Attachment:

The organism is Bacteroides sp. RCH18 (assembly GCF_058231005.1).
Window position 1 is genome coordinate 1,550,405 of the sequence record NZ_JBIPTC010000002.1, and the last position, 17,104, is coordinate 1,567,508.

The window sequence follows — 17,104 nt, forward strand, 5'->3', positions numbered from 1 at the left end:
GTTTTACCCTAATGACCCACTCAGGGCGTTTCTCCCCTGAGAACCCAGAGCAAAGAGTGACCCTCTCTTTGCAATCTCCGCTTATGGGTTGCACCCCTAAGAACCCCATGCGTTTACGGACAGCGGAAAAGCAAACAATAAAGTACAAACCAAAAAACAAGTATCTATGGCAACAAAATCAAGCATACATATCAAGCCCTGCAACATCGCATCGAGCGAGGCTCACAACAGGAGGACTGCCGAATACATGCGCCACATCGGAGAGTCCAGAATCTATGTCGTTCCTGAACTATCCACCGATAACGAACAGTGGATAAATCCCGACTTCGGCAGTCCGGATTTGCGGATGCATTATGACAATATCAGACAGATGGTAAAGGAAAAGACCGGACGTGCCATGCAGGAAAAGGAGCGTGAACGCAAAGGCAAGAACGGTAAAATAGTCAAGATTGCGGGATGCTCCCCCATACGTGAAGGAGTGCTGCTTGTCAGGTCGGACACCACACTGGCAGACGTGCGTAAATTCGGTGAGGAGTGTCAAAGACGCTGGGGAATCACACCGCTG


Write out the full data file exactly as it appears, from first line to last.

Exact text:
The organism is Bacteroides sp. RCH18 (assembly GCF_058231005.1).
Window position 1 is genome coordinate 1,550,405 of the sequence record NZ_JBIPTC010000002.1, and the last position, 17,104, is coordinate 1,567,508.

The window sequence follows — 17,104 nt, forward strand, 5'->3', positions numbered from 1 at the left end:
GTTTTACCCTAATGACCCACTCAGGGCGTTTCTCCCCTGAGAACCCAGAGCAAAGAGTGACCCTCTCTTTGCAATCTCCGCTTATGGGTTGCACCCCTAAGAACCCCATGCGTTTACGGACAGCGGAAAAGCAAACAATAAAGTACAAACCAAAAAACAAGTATCTATGGCAACAAAATCAAGCATACATATCAAGCCCTGCAACATCGCATCGAGCGAGGCTCACAACAGGAGGACTGCCGAATACATGCGCCACATCGGAGAGTCCAGAATCTATGTCGTTCCTGAACTATCCACCGATAACGAACAGTGGATAAATCCCGACTTCGGCAGTCCGGATTTGCGGATGCATTATGACAATATCAGACAGATGGTAAAGGAAAAGACCGGACGTGCCATGCAGGAAAAGGAGCGTGAACGCAAAGGCAAGAACGGTAAAATAGTCAAGATTGCGGGATGCTCCCCCATACGTGAAGGAGTGCTGCTTGTCAGGTCGGACACCACACTGGCAGACGTGCGTAAATTCGGTGAGGAGTGTCAAAGACGCTGGGGAATCACACCGCTG